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Cost of Freedom #12095261 06/16/17
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skitish Offline OP
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To date they say one million men and women have given their lives in the defense of our country and our freedoms. While this is a huge price it does not reflect the total cost of our freedom. To this we must add the lost futures and the devastated families. We must add the children that are forced to grow up without father or mother. We must add to the tally the men and women that returned broken in body and spirit and left to fend for themselves as they dealt with their physical challenges and demons. Add to the costs their time and anxiety as they try to find jobs to support their families in a market place and society they do not understand and does not understand them. Add to the costs the thousand tears the mothers and fathers shed when the stranger in the military uniform knocks at their door bearing a letter and the scars they bear forever in their loss. Do not misunderstand, I do not begrudge my service nor do I think many others do. We went knowing the price that might be paid and for a variety of reasons. If our Country was in peril we would go again. Many of us believe we are better for our service. Many of us know it had to be done. Just remember that when you see the young service man and he is standing tall and clean with all his parts still attached, there are many others with the thousand yard stare, haunted by their demons and broken in body. These are not so clean and not so strong but they gave their all for what they thought was right and now they just do the best they can. These men and women are still paying for our freedom. These men and women also deserve our help and respect. If you’re a vet and you’re doing ok, thank God. If you’re a civilian thank a vet, if you have the opportunity to help a vet whether with a job or your vote, think about the cost of your freedom.

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Re: Cost of Freedom [Re: skitish] #12108595 06/24/17
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websterparish47 Offline
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The war is never over in your mind.

Re: Cost of Freedom [Re: skitish] #12117178 06/28/17
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wabigoon Offline
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The deepest Thank You! to all that let us live as we do.


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Re: Cost of Freedom [Re: skitish] #12127510 07/04/17
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jkingrph Offline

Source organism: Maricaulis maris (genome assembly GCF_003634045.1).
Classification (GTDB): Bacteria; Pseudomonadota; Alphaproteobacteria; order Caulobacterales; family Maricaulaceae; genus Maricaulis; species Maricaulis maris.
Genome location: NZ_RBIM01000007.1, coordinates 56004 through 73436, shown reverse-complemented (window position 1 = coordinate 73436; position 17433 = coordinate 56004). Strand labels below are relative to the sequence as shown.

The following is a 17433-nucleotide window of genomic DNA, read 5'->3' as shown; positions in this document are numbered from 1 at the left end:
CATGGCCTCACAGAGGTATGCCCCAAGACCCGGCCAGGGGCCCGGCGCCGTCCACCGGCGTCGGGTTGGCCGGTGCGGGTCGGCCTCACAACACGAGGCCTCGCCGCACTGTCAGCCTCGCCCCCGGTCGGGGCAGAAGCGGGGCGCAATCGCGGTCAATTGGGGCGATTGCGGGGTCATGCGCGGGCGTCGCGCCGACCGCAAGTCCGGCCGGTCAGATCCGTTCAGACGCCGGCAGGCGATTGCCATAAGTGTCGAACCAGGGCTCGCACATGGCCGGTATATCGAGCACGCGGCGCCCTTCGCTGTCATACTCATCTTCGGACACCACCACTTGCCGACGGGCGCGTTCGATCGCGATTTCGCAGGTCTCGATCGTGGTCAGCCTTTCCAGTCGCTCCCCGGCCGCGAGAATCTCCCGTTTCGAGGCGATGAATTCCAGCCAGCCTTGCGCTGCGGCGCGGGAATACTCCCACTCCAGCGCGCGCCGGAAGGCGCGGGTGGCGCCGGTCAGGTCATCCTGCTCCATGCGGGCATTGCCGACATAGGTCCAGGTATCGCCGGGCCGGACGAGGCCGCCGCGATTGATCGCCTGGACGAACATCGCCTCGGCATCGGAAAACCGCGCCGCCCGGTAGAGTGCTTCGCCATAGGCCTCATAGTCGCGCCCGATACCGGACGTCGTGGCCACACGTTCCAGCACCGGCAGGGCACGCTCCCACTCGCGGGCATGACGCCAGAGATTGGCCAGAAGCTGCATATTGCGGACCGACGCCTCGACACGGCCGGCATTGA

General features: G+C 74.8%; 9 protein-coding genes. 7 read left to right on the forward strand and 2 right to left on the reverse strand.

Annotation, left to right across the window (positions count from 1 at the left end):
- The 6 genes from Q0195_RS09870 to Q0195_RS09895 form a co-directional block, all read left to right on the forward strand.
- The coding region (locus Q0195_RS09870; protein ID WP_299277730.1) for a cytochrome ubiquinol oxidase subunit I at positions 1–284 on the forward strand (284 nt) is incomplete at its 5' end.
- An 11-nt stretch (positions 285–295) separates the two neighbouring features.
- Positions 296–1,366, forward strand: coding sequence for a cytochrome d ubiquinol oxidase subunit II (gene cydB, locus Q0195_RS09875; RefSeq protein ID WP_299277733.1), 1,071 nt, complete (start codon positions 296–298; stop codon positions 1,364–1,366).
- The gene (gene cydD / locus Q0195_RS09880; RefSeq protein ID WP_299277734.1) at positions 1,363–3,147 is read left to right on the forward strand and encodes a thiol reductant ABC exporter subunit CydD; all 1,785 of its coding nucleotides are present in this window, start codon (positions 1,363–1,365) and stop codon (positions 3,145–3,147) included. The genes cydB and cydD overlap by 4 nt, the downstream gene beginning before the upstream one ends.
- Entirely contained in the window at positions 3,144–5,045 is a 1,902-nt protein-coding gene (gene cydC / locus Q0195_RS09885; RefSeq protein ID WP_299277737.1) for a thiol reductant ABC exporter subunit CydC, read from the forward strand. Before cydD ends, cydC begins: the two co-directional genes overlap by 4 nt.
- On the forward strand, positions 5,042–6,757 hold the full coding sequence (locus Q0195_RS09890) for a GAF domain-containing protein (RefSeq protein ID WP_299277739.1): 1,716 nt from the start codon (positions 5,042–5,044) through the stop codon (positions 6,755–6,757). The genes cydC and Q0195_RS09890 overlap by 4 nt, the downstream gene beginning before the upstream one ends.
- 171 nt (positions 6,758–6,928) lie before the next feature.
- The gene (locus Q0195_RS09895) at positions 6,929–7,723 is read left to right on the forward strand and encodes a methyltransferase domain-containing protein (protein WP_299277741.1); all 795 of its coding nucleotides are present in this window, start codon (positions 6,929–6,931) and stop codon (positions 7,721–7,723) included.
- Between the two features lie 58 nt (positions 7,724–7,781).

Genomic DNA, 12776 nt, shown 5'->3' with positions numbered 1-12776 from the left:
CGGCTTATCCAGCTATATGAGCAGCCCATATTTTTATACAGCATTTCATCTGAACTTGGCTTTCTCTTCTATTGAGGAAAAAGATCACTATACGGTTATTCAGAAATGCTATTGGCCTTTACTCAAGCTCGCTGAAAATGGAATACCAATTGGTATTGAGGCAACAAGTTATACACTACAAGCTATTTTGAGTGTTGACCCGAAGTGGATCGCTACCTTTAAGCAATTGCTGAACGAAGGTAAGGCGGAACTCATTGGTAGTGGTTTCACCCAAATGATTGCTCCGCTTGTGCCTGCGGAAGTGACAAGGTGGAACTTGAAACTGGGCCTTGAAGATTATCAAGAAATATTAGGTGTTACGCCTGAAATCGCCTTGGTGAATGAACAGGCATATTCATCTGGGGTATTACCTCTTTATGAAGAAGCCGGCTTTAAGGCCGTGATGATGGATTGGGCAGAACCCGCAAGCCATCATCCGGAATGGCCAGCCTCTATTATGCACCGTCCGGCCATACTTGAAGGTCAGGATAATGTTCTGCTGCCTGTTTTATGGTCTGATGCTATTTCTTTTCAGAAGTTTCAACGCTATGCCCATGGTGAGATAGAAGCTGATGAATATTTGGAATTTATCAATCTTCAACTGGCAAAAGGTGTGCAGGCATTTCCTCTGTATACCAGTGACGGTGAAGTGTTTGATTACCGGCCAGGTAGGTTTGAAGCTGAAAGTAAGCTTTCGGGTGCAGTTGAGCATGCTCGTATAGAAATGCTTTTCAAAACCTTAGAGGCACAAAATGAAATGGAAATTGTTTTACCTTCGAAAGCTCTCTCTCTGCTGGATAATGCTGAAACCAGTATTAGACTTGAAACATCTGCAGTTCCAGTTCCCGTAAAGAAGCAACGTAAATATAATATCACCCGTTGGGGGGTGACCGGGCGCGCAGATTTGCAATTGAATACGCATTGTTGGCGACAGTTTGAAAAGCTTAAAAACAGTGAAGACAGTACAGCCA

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I spent 10 years active in the USAF during the Vietnam era. I did not make it over there as there was not too much demand for my allied medical profession there, there usually being only one or two pharmacists in country, but instead spent two years in Turkey. Called up later as reservist for Desert Storm, at a contingency hospital in the UK, so luckily have never seen combat or been in a combat zone as many thousands of service personnel. I did have to deal somewhat with those who returned from those combat zones, and even worse with the families of those serving in those zones and the one who had lost loved ones. Even being detached from the immediate ugliness it is sometimes difficult to deal with the long reaching costs.

Re: Cost of Freedom [Re: jkingrph] #12160204 07/21/17
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Kodiakisland Offline
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Originally Posted by jkingrph
I spent 10 years active in the USAF during the Vietnam era. I did not make it over there as there was not too much demand for my allied medical profession there, there usually being only one or two pharmacists in country, but instead spent two years in Turkey. Called up later as reservist for Desert Storm, at a contingency hospital in the UK, so luckily have never seen combat or been in a combat zone as many thousands of service personnel. I did have to deal somewhat with those who returned from those combat zones, and even worse with the families of those serving in those zones and the one who had lost loved ones. Even being detached from the immediate ugliness it is sometimes difficult to deal with the long reaching costs.



Things have changed quite a bit for pharmacists in combat zones. There aren't many Army pharmacist who haven't deployed at least once. I've been lucky in that regard. I've volunteered for deployments several times but just haven't been picked. I did spend 3 years at Landstuhl as the clinical pharmacist for the trauma surgeons. Our patients were 12-36 hours post injury. We got 2-3 plane loads every day. The shear number of wounded was staggering. Before going to Landstuhl I was at Ft Carson and didn't have any idea how many wounded there were.

I was an enlisted 11B during Desert Storm and did not deploy even though our unit was supposed to. Hated it then, but see it as a blessing now. Will retire from the reserves next year and be done. My wife still has 6 years left in the Air Force and my son has 2 yrs left on his enlistment as a Marine. He is due to deploy sometime next year. If Trump does anything at all for this country I hope it is to get us out of the Middle East for good.


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